The Value of Resurrection

Posted: April 7, 2015 in TLCC
Tags: , , ,

You probably celebrated Easter or Resurrection year after year. Someone in church would ask you to invite your friends to church. Deep inside you, the question lingers. Why do you celebrate resurrection Sunday? Why do you do what you do? What value is the resurrection to us today?

(Read 1 Corinthians 15)

The Apostle Paul, after having an encounter with our risen Lord, took pains to learn about what he now believes in. He took time to be discipled by Ananias, then by Barnabas. He also spent time with the leaders of the church in Jerusalem. Then when the church in Corinth began to question the resurrection, if indeed it happened, Paul then took pains to write to them about the resurrection.

For what I received I passed on to you as of first importance…

Paul was saying, this information is important. We have to prioritize this. Learn this. Ponder on this. The point here is that the early church would pass on vital information among themselves. We should be passing on to others what is important to us. Are you passing on the message or are you simply being a benchwarmer in church?

What is it that we would pass on?

First, Christ died for our sins. Take time to study about the death of Christ. We have evidences in Scriptures that Christ indeed died for our sins. We also have evidences outside Scriptures showing that Jesus walked on this earth and died around 30AD.

(Check out Mikel Del Rosario’s blog post on this)

Here’s the implication. Jesus existed. There is enough proof to claim that Christ died for our sins while we were yet sinners. It is a onetime event, not a yearly event. The men who would be nailed on the cross would not be sufficient because they are not sinless. We cannot save ourselves. We are not sufficient to do so. Only Christ can save.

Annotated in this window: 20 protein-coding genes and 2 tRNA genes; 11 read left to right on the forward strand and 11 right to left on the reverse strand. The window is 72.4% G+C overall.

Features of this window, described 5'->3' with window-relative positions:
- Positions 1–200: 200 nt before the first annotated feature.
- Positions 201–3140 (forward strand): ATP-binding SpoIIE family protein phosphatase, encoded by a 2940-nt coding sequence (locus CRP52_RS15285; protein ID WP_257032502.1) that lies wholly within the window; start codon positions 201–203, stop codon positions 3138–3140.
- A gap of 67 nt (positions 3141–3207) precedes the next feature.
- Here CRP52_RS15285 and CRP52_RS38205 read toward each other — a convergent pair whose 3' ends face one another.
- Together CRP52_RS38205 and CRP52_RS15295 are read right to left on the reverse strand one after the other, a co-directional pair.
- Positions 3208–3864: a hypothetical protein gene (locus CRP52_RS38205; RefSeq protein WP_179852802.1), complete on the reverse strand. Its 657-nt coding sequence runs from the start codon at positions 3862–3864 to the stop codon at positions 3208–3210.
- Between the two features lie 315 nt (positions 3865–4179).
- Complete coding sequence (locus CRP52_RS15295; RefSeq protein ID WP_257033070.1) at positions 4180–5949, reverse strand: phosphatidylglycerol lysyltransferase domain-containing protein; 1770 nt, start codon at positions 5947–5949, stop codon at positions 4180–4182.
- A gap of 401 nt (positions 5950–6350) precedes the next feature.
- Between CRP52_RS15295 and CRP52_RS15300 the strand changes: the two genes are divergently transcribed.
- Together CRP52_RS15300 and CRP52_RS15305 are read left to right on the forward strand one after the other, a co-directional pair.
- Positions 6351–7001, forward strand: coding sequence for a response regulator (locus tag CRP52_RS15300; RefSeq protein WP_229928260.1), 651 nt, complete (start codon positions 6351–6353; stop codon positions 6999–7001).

Second, Jesus was buried. Only the dead is buried. We don’t bury those who are alive. According to the eyewitness testimony, Christ was beaten, tortured, lacerated, and stabbed. He suffered internal damage, massive blood loss, asphyxiation, and a spear through His heart. There is no good reason to believe that Jesus Christ (or any other man for that matter) could survive such an ordeal, fake His death, sit in a tomb for three days and nights without medical attention, food or water, remove the massive stone which sealed His tomb, escape undetected (without leaving behind a trail of blood), convince hundreds of eyewitnesses that He was resurrected from the death and in good health, and then disappear without a trace.

The implication is this. Jesus died. He was indeed full – man. human. He can relate to pain and suffering since He himself endured it. We can come to him with what is troubling us. We can grieve, and mourn, but we know it is not the end.

Third. He was raised on the third day. The question we asked ourselves is this. Did he really rise?

(Check out this blog post for evidences of the resurrection)

Here is the problem if Christ did not rise from the grave.

1. Believers won’t be resurrected either. (1 Cor. 15:12-15)
2. His sacrifice for sin would not be sufficient. (1 Cor. 15:16-19)
3. There will be no eternal life.

The resurrection is vital to our faith.

Because of the resurrection, we have an assurance of life after death.

Because of the resurrection, it makes more sense to invest in the eternity than in this present life.

So what should our response be? I’ll be borrowing from Pastor Chuck Guill, in his sermon regarding the second coming, gave three points on what our response should be.

1. Trust Jesus as your Savior.
2. Purpose to be pure. (1 John 3:3)
3. Tell others.

We can look forward with hope. We can celebrate resurrection because we know it happened. Scriptures tell us and there is overwhelming evidences that it indeed happen. Happy Resurrection Sunday.

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